On the night when he was betrayed

On the night when he was betrayed April 17, 2014

We commemorate quite a lot of things on Maundy Thursday.  Jesus washed His disciple’s feet, giving them–and us–the “mandate”  (maundate; hence, “Maundy”) to love one another.  Then He gave them His body and His blood in bread and wine, thereby making clear the meaning of what was about to happen (“this is my body given for you”; “this is my blood poured out for many for the forgiveness of sins”), ensuring that His followers would continue on as a Church (“do this in remembrance of me”), establishing His continual presence with them (“this is my body. . .my blood), and instituting the means by which His followers are incorporated with Him and receive the promise of the Gospel (“given for you”).  Later, Jesus prays for His Church, for His disciples and for those in the future who will believe because of their testimony–that is to say, us.   Then Judas betrays Him, He is arrested, arraigned before Herod, and Peter denies Him.  And the rest unfolds.

The events of Maundy Thursday are all for the benefit of His followers–washing their feet, exhorting them to love each other, giving them His body and blood in an ongoing sacrament, praying for them–whereupon one of those followers betrays Him, another denies Him, and the rest run away.

Dante’s Inferno is not so much a travelogue of Hell as it is a symbolic exploration of the nature of sin.  The first levels are the sins of “incontinence,” the vices of lust and wrath and other vices of the passions that come from the lack of self-control; lower down are the sins of “violence,” in which sinners deliberately and cold-bloodedly harm their neighbors; but the lowest levels are the sins of “malice,” transgressions against relationships, against love itself.   It is damnably wrong to harm strangers, but it is even worse to harm those whom you know and those who care about you.   Harming your friends, the members of your family, those who care about you–such transgressions are lower and more contemptible because they are greater violations of love itself.  So Dante places these offenses progressively lower in his infernal geography, in which the punishments are symbols of the crimes.   The fires of Hell give way to a vast frozen lake, where those who betrayed those who loved them are encased in ice, symbolizing their cold, cold hearts.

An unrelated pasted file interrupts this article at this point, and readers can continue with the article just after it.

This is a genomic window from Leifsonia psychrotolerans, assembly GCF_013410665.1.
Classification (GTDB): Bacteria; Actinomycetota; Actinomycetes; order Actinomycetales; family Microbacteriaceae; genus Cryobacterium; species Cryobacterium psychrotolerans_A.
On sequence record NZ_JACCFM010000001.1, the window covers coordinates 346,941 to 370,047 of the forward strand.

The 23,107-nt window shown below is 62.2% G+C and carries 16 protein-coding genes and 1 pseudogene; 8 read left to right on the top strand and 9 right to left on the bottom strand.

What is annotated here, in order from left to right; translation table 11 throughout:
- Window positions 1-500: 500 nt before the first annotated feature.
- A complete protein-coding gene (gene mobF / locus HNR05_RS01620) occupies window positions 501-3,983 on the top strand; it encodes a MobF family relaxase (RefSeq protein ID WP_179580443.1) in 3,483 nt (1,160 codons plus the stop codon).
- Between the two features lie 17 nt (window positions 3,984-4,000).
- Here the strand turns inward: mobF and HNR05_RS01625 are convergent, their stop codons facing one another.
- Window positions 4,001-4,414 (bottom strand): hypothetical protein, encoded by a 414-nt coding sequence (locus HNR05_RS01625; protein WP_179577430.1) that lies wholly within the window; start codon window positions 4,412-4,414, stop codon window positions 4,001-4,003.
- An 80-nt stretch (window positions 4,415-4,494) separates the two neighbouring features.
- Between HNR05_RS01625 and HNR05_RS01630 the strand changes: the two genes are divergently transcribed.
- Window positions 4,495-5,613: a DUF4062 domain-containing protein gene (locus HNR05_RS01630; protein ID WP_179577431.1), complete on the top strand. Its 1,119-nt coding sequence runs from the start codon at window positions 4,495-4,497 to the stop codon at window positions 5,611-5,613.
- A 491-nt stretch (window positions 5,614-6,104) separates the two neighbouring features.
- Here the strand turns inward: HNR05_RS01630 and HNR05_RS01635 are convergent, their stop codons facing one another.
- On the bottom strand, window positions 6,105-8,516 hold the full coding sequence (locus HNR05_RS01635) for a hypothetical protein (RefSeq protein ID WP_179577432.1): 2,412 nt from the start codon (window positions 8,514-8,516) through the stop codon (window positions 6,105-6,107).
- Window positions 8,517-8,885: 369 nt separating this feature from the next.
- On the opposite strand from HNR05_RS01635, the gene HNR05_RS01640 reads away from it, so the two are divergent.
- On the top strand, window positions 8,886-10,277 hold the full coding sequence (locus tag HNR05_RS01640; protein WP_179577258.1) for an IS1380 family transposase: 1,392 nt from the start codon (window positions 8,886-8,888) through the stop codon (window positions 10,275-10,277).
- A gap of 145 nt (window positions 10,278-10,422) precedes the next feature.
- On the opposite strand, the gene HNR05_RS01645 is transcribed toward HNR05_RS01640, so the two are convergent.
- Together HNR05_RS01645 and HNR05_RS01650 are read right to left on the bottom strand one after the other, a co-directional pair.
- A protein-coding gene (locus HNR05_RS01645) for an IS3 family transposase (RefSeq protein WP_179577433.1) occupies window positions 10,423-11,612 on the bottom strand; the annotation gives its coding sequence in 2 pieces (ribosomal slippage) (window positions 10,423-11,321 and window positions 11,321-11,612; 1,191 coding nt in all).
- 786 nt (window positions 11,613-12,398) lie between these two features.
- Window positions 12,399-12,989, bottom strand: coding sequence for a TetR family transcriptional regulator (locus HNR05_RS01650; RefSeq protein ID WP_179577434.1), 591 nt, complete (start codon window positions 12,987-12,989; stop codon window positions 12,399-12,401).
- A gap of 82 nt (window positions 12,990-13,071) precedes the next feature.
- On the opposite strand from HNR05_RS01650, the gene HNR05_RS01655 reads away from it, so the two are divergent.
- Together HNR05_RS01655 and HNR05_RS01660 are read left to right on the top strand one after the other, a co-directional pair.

And at the very lowest level of Hell are those who betrayed their benefactors, who turned against someone who had done them great good.  Here we find Satan, who betrayed his Creator.  And here we find Judas, who betrayed Christ.  (Dante, expressing his pro-Imperial political beliefs, also throws in Brutus and Cassius who betrayed Julius Caesar.)

Betraying someone who has been so good to us–who has loved us–is the most inexplicable sin, and yet it is one of the most common.  How horrible it is.  How low.    And the way we turn against God in the other sins that we commit–God, who has given us so many gifts, so many blessings, starting with our very existence–surely is monstrous and surely makes us deserve to be in that frozen lake and worse.  We all betray Christ, and for far less than 30 pieces of silver.

And yet, Jesus died for the disciples who denied and abandoned Him–then and now.  Judas despaired and embraced death.  But Peter was restored.  And so are we.  “This is my body given for you.”  “This is my blood poured out for the remission of sins.”

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